I’ve talked a lot about social marketing in the past. I’ve gone over, in rather extensive detail, all the do’s and dont’s of advertising a brand on a social network. Today, I’m going to take a bit of time to talk about what might be one of the most important things to consider when designing a campaign. It isn’t knowing your demographic, nor is it knowing the networks on which you’re advertising, nor is it even knowing what, specifically, you’re going to do for your campaign. These are all elementary facets of campaign design – and we’ve already exhaustively catalogued them, anyway. What we’re going to talk about today is the concept of control. Namely, how much control you plan to give your users.
See, the thing about advertising campaigns on the ‘net is that they allow for user participation on a previously unprecedented level, particularly where social media is concerned. The key to a successful campaign thus lies not simply with making it witty, entertaining, or memorable; it lies with giving your users just the right amount of control over how the campaign plays out. Too much control, and you end up with something like the #mcdstories debacle.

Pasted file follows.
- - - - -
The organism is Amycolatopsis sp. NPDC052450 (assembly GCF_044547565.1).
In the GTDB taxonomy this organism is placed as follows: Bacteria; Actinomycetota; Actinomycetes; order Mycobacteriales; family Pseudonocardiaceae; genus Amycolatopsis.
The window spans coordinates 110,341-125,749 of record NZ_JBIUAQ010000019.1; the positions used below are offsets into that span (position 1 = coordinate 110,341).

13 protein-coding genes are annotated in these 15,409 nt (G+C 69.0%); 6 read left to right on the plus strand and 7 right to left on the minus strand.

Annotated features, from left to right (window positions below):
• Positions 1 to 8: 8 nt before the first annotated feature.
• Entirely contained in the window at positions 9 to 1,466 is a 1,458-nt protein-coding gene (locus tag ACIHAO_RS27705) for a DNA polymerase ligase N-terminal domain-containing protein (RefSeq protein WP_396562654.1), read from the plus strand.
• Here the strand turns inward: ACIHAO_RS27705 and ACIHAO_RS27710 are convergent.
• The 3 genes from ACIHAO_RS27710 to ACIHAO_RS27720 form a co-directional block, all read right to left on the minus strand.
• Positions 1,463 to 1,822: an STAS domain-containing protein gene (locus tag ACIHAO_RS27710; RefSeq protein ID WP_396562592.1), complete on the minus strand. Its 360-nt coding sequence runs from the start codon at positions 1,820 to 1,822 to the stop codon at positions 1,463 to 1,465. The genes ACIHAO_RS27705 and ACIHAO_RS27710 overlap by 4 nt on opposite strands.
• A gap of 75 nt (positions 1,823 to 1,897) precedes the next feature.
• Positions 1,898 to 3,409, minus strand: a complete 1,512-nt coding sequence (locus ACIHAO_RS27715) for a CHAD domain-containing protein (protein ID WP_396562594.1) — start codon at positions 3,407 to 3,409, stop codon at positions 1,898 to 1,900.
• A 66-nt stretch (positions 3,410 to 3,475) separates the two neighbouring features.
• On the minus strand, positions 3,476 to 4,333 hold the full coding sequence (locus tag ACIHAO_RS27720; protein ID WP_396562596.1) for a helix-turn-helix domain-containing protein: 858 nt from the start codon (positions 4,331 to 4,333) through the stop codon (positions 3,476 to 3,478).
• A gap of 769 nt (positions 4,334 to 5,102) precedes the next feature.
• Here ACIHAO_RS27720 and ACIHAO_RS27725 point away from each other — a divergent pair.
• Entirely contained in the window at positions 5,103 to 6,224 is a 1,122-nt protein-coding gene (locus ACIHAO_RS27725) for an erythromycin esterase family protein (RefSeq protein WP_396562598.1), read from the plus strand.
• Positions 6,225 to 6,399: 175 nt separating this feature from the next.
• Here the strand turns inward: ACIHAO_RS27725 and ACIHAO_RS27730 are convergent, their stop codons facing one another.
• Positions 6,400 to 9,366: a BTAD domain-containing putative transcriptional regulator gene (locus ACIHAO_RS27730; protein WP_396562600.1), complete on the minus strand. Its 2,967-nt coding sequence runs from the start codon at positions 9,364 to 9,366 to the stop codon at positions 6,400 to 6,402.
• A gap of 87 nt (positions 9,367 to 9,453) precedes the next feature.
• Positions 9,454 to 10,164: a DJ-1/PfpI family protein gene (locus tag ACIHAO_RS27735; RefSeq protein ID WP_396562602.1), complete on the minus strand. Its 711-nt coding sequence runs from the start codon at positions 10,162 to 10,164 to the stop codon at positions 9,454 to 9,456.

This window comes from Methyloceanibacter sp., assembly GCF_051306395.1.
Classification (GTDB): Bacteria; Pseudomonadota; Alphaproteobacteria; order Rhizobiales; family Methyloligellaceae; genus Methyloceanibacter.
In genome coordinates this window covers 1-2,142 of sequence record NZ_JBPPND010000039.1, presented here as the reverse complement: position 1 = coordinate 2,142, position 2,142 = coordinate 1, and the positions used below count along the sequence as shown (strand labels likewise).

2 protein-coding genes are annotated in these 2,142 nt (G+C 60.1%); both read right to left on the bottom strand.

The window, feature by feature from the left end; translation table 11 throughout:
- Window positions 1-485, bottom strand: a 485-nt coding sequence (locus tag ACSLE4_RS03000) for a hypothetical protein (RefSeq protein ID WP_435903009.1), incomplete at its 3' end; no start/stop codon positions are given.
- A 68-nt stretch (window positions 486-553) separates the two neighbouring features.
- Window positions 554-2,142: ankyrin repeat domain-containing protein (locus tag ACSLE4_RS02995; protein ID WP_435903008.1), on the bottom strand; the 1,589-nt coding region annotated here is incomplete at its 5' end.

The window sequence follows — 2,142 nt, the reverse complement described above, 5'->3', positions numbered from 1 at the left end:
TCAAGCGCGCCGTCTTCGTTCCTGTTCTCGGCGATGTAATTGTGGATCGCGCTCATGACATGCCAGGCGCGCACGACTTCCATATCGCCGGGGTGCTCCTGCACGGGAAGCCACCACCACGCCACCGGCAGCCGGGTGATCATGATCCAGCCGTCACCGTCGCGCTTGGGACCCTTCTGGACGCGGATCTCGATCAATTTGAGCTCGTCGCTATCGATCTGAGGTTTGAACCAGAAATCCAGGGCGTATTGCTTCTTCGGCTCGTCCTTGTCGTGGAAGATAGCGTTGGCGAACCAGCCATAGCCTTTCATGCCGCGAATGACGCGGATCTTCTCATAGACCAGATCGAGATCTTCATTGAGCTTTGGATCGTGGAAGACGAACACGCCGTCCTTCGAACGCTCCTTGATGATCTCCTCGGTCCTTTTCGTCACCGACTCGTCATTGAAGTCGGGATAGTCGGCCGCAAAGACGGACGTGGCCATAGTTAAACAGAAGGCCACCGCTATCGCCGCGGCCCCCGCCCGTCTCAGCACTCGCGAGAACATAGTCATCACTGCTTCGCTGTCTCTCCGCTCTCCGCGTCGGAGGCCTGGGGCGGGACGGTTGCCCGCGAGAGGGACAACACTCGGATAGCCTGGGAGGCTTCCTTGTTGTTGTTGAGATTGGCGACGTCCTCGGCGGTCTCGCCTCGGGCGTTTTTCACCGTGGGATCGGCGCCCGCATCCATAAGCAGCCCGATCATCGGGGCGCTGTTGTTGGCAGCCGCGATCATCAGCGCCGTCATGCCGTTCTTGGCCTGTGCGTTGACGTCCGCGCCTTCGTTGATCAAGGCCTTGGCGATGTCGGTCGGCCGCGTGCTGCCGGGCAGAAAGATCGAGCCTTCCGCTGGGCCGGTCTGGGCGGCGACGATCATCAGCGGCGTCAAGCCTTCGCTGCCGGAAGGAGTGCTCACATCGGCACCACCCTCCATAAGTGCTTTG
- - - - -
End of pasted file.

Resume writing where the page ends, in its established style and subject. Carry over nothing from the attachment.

For those of you just tuning in (and those of you who haven’t yet heard the sad, rather pathetic tale), some time ago, McDonalds decided that it wanted to get into the social media game. Unfortunately, their marketing division didn’t quite understand what, exactly, that meant. They simply decided to leave things in the hands of their customers (and everybody else on Twitter). “Share with us your stories about Mcdonalds! Tell us about your experiences with our product!”
Whoever was in charge of that campaign understood neither the demographic they were marketing to, nor the platform on which they were marketing. As a result, their efforts inevitably ended in disaster.
It’s no coincidence that to determine the right amount of control, you must know your users, your product, and the network you’re advertising on rather intimately, nor is it entirely surprising that those who don’t fully understand social media (fast food companies seem to be particularly bad for this) will simply release their campaign into the stratosphere and let consumers run completely wild with it.
Rather than allowing their users complete freedom, some organizations take things in the opposite direction, and give their users no control (and, consequently, almost no interaction) at all. Users will feel they’re simply being sold to, not talked to, and things will, ultimately, fall completely flat. Just look at what happened with Skittles, who decided that, rather than interact with any of their users, they’d simply pay celebrities to act like idiots, and spout the “you’re not you when you’re hungry” slogan in turn.
Ultimately, the trick lies with finding the perfect happy medium. You want to engage your users, but ensure that they don’t run wild with your campaign. It’s all about finding the right level of control.
Image Credits: [Johnhaydon]